Arduino Burner PCBContinuing my creation of circuits that save me a little time, I’ve developed a shield which turns an Arduino Duemilanove (or compatible) into an EPROM burner for ATMega328 chips. Imaginative as ever, I call it the “Arduino Burner.”

While working on the Standalone Sleepduino, I had cause to burn a custom bootloader to an ATMega328 chip in order to convince it to use its internal 8MHz oscillator instead of an external 16MHz crystal. With an Arduino Duemilanove, that’s not too difficult: follow the instructions from the Arduino To Breadboard article and you’re away.

It does, however, require a bit of time to set up the various wires; then more time is required moving the wires to upload a sketch to the newly-created Arduino-compatible microcontroller. Not much time, to be fair, but time nevertheless. So, the Arduino Burner was born.

The Arduino Burner is a simple shield based on the wiring from the Arduino To Breadboard article. It features room for a 16MHz crystal and decoupling capacitors, although these can be safely ignored if you’re programming an ATMega using the 8MHz breadboard bootloader. Installing them does, however, mean that you have the choice of flashing either bootloader; leaving the holes unpopulated means that you’ll be limited to the 8MHz version only. There’s also a 10K pullup resistor for the reset line, although again this is a ‘nice to have’ that can be ignored.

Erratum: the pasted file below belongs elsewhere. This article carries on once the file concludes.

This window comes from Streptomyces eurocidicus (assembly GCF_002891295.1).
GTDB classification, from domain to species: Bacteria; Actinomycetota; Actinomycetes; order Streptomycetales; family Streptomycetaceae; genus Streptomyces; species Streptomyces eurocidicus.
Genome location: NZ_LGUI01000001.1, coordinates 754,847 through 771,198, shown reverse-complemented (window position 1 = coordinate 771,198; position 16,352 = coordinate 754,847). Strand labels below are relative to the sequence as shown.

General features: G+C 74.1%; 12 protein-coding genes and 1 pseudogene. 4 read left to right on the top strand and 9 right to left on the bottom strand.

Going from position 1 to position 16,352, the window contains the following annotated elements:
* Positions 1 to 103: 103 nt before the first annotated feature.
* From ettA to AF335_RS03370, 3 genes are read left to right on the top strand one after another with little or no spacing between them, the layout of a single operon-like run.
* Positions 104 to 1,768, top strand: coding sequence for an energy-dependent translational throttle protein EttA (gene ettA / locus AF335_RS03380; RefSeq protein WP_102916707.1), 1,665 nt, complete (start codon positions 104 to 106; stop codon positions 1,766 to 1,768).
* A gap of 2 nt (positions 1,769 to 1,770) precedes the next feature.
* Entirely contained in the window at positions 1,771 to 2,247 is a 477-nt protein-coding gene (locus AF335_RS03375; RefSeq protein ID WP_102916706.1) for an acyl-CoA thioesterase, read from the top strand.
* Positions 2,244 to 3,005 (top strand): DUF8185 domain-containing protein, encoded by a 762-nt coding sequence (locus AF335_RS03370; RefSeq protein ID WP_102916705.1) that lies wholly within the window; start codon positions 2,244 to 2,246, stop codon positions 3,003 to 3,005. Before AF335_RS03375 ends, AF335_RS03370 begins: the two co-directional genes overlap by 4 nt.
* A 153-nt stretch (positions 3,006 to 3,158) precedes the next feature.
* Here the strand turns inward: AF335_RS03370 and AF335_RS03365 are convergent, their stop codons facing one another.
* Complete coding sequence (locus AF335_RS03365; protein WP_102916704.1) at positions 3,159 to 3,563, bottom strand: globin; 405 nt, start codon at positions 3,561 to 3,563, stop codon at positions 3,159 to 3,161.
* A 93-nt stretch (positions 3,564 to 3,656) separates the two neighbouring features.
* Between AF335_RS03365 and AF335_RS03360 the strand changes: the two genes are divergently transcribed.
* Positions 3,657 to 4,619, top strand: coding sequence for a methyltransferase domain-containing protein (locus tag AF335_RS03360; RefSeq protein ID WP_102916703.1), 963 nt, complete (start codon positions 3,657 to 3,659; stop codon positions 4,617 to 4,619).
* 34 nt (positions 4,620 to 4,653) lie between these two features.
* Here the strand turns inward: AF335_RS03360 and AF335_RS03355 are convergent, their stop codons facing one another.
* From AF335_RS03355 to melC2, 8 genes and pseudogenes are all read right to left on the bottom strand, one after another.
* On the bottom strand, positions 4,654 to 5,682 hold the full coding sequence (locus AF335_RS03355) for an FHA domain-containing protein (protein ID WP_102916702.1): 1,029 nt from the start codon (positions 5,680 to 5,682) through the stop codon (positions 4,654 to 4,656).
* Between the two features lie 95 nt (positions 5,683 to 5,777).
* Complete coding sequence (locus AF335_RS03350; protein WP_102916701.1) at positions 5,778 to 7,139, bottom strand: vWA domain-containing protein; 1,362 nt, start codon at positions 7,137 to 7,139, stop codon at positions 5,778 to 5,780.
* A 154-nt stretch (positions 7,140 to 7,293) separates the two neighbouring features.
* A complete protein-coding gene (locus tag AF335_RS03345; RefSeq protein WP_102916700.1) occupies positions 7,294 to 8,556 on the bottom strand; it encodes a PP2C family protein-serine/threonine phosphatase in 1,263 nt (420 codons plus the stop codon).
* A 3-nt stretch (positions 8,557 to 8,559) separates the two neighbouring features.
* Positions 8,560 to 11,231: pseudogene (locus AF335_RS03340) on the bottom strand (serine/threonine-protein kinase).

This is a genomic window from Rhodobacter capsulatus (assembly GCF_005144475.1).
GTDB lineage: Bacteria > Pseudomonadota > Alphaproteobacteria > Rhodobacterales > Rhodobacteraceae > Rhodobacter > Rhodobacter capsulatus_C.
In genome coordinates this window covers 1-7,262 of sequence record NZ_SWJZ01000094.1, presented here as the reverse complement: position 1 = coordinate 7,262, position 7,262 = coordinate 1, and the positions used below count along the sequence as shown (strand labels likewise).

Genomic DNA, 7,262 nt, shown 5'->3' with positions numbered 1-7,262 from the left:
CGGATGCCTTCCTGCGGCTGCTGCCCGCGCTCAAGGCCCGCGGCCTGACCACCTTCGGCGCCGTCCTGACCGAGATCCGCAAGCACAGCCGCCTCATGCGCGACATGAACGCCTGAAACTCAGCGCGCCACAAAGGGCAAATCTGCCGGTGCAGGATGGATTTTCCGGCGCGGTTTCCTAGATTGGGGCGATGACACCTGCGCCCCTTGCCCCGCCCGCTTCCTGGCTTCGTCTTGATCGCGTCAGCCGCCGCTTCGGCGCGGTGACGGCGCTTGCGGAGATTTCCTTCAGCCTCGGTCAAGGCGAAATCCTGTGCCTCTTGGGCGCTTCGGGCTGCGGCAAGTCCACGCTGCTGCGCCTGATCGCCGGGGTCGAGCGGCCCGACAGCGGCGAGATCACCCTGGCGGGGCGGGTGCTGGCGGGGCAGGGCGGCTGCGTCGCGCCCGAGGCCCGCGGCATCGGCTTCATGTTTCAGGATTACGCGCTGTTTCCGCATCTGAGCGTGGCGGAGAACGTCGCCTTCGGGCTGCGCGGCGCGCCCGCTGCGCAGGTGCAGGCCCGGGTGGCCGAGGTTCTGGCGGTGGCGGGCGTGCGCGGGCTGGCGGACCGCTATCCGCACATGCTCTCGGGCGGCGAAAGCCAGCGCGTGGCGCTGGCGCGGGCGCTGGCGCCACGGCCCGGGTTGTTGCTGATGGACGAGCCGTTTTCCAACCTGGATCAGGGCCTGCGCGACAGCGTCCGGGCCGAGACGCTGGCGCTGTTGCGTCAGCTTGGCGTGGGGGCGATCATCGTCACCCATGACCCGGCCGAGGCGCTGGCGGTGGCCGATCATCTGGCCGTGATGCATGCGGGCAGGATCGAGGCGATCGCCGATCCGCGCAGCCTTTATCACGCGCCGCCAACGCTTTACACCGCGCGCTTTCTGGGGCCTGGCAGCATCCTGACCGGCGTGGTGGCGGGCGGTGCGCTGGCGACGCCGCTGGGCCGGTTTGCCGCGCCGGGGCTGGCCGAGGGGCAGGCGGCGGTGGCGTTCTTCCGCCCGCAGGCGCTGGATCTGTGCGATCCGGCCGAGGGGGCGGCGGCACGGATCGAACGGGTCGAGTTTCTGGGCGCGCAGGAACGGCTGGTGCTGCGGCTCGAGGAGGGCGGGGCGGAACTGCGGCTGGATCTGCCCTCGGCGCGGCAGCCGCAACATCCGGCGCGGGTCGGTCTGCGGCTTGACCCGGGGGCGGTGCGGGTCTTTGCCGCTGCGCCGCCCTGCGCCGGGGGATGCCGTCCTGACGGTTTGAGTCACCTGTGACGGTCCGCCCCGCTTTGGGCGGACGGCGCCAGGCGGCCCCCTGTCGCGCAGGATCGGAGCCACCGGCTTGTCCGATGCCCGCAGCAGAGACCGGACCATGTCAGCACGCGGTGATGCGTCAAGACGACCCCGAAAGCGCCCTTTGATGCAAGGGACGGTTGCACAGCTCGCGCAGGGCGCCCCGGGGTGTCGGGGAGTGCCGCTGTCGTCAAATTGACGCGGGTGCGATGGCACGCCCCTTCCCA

Usage is simple: stick a raw ATMega328 into the zero insertion force (ZIF) socket in the middle of the shield, set J1 to ‘BTLDR’ and open the RX and TX jumpers and you can burn a bootloader straight from the Arduino IDE. When your bootloader is installed, you can close the RX and TX jumpers and switch J1 to ‘SKETCH’ to upload a sketch – but remember to remove the Arduino’s own ATMega, or you’ll be uploading the sketch to that instead of your new chip!

The ZIF socket means that the legs of the ATMega328 are protected from damage – a key point if you’re burning large quantities of chips. It does, however, increase the cost of the shield quite significantly: a single 28W DIP socket is around 20p, while the particular low-profile ZIF chosen for this shield is around ¬£8 – although this does drop as you buy quantities.

If you’re only creating one-off standalone projects, the Arduino Burner shield is overkill. If you’re doing large quantities and don’t fancy shelling out for a real AVR, however, it can be a serious time-saver.

I’ll be getting a prototype made up towards the end of the month, so pop back then if you want to see the shield in action.

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